Music for Chameleons

Music for Chameleons
Music for Chameleons  
First edition cover
Author(s) Truman Capote
Country  United States
Language English
Genre(s) Short story collection
Publisher Random House
Publication date 1980
Media type Print (Hardback & Paperback)
Pages 262 pp
ISBN 978-0394508269
OCLC Number 6223424

Music for Chameleons (1980) is an anthology by the American author Truman Capote, which includes both fiction and non-fiction. Capote's first offering of new material in 14 years, Music for Chameleons spent an unheard of (for a collection of short works) 16 weeks on the New York Times bestseller list.[1]



The book is divided into three sections. Part one, headed "Music for Chameleons", includes the title piece and five other stories ("Mr. Jones", "A Lamp in a Window", "Mojave", "Hospitality", "Dazzle"). Part two, the core of the book, is Handcarved Coffins, a supposedly "nonfiction account of an American crime" that brings to mind certain parallels with his best-known work, the difference being that Capote did not include himself in the narrative as a character when he wrote In Cold Blood.

In the third section, "Conversational Portraits", Capote recalls his encounters with Pearl Bailey, Bobby Beausoleil, Willa Cather, Marilyn Monroe and others. These seven essays are titled "A Day's Work", "Hello, Stranger", "Hidden Gardens", "Derring-do", "Then It All Came Down", "A Beautiful Child" and "Nocturnal Turnings."


In the preface of the collection, Capote claims to have suffered a drug and alcohol-induced nervous breakdown in 1977, at which point he ceased working on his highly anticipated follow-up to In Cold Blood, Answered Prayers, portions of which had elicited a riotous reaction in the jet set when excerpted in Esquire magazine throughout 1975 and 1976. This is most likely the truth, although Capote would often contradict that statement and claim that the publication of the novel was imminent until his death in 1984.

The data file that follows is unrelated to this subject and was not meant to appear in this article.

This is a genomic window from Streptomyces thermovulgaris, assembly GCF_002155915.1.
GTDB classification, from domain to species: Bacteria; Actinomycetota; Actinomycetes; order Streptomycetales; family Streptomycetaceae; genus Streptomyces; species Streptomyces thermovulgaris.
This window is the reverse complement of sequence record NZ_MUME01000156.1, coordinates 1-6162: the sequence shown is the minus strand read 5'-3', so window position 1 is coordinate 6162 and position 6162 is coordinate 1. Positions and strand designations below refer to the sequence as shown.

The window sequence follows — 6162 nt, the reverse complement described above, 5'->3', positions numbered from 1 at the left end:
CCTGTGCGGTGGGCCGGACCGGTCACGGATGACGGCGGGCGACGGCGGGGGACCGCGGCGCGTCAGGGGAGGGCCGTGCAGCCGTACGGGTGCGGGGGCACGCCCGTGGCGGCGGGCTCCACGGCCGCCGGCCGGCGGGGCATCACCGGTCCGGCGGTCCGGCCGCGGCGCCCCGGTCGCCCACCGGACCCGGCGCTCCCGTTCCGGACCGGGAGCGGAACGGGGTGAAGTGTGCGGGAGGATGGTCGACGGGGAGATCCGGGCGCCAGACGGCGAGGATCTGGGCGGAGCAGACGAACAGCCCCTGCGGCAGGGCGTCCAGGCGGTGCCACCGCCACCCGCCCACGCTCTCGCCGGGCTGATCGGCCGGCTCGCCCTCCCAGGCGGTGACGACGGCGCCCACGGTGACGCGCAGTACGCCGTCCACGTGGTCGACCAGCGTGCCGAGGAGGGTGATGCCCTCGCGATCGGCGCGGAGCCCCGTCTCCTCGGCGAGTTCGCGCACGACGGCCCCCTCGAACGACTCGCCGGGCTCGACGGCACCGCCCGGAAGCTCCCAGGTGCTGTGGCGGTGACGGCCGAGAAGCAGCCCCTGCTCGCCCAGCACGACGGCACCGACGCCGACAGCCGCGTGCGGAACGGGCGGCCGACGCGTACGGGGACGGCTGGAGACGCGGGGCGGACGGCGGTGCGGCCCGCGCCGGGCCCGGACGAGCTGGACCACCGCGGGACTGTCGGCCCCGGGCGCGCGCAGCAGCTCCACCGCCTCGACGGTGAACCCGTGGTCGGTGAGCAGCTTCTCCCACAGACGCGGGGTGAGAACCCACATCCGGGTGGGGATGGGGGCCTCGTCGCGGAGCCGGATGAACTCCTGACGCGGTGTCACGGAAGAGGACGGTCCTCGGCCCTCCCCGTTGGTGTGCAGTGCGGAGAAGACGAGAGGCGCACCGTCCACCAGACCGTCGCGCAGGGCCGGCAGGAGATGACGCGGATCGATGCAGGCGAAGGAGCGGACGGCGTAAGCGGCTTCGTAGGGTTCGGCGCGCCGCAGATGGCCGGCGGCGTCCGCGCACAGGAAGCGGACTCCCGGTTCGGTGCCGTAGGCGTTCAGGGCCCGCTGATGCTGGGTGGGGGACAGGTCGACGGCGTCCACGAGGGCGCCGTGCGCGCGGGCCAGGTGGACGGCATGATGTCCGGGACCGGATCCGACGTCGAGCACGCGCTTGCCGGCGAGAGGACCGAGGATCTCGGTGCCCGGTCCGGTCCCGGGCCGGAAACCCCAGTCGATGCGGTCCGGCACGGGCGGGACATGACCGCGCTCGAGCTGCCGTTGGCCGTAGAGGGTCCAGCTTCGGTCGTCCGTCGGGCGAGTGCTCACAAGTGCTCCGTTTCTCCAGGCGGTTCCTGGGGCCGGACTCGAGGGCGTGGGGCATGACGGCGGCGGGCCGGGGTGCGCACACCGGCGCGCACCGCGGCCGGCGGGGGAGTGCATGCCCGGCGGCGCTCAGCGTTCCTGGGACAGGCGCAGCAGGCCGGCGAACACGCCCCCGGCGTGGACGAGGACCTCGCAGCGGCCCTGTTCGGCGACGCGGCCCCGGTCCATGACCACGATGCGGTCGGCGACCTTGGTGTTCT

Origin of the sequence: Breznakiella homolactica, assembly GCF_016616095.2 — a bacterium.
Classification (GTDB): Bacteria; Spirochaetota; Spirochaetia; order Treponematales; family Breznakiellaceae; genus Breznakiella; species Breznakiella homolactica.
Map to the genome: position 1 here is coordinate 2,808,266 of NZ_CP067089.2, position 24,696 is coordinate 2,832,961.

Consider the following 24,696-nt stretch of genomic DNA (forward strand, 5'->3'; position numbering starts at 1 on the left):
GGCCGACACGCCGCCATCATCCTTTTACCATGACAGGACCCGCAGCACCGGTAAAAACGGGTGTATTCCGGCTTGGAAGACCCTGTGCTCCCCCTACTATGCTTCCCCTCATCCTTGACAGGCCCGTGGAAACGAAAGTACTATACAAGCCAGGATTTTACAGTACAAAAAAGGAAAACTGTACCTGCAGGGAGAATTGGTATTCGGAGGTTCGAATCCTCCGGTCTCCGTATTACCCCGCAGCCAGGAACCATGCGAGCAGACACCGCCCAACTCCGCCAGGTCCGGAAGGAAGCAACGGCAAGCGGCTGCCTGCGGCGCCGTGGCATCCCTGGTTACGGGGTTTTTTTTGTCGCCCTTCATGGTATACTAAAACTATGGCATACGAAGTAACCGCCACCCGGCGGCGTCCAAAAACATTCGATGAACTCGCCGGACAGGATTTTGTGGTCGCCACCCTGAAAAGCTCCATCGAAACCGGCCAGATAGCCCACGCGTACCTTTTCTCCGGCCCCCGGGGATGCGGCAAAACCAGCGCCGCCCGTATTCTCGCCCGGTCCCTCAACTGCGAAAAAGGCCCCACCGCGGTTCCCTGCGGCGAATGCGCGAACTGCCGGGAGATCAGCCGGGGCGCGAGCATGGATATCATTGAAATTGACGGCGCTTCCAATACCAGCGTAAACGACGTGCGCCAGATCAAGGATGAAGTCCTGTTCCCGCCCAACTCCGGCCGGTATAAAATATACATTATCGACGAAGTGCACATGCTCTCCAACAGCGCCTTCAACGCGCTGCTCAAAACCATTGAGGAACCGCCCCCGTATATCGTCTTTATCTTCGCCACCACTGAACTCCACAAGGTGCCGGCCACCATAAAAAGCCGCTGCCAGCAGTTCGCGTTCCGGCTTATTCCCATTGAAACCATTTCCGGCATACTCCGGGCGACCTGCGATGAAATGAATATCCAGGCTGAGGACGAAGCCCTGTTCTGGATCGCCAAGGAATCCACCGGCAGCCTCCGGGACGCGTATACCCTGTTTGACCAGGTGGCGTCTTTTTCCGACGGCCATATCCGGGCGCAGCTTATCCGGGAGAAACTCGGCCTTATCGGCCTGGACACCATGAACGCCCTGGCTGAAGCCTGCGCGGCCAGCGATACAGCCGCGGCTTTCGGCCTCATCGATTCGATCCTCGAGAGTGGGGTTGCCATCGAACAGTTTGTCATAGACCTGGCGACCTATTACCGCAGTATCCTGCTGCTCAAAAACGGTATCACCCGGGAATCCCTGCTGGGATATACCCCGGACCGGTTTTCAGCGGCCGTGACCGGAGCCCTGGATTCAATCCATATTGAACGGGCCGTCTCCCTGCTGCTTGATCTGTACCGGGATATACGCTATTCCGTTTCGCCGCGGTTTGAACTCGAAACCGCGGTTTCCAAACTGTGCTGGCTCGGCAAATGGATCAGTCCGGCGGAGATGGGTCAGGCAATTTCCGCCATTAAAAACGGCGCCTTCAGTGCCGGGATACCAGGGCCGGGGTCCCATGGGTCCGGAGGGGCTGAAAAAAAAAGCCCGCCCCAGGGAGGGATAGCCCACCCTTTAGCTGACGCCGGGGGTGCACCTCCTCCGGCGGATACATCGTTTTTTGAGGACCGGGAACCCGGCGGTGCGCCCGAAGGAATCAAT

Publication history

In 2001, Music for Chameleons was reprinted in a Penguin Modern Classics edition with a Jamie Keenan cover design and a cover photograph showing Capote dancing with Marilyn Monroe.[2]

Literary significance and reception

Debates abound on the degree of fictionalization in Capote's nonfiction, but that viewpoint is usually tempered with comments on the mood, atmosphere and range of human emotions Capote captured when creating such character studies. Writing in the New York Times, Christopher Lehmann-Haupt reviewed Music for Chameleons on August 5, 1980:

In short, the pieces in "Music for Chameleons" have freed him to write about himself--even to confess, without a trace of self-pity or bravado, the agony he felt as a child over his secret desire "to be a girl." Yet these pieces can hardly be called an egotistical celebration of his personality. He does what he does with art. That art is a sort of music. We gather to listen and to blend ourselves into the composer's background. Just like the chameleons.[3]

According to Gerald Clarke in his biography Capote, many of the pieces contained in this book were written during what was inarguably the author's last burst of productivity in 1979. Locking himself in his First Avenue apartment for days and spending very little time partying or carousing, this burst of creativity gave brief hope to those who felt that Capote's addictions were beyond help. Ten of the fourteen pieces had been commissioned for Andy Warhol's Interview magazine and initially published in the then-regular "Conversations with Capote" feature. By this juncture Warhol was one of Capote's few champions, likely necessitating the completion of the material in an atypically speedy fashion for the author. The artist reluctantly submitted to Capote's demands for full creative and editorial control, though editor Brigid Berlin proved capable of charming Capote over when changes were necessitated. After the publication of the collection Capote all but terminated his relationship with Interview and continued to decline.[4]

In a 1992 piece in the London Sunday Times, which had earlier serialized "Music for Chameleons", reporters Peter and Leni Gillman investigated the source of "Handcarved Coffins", the piece Capote subtitled "a nonfiction account of an American crime". They found no reported series of American murders in the same town which included all of the details Capote described—the sending of miniature coffins, a rattlesnake murder, a decapitation, etc. Instead, they found that a few of the details closely mirrored a case on which Al Dewey, the investigator portrayed by Capote in In Cold Blood, had worked. Their conclusion was that Capote had invented the rest of the story, including his meetings with the suspected killer, Quinn.[5]


  1. ^ Clarke, Gerald. Capote: a Biography (1998) Carroll & Graff. ISBN 0-7867-1661-4 p. 527
  2. ^ "Penguin Modern Classics".,,capote,00.html?id=capote. Retrieved 2011-09-24. 
  3. ^ "Books of The Times". New York Times. August 5, 1980. 
  4. ^ Plimpton, George. Truman Capote: In Which Various Friends, Enemies, Acquaintances, and Detractors Recall His Turbulent Career (New York: Doubleday, 1997), page 401.
  5. ^

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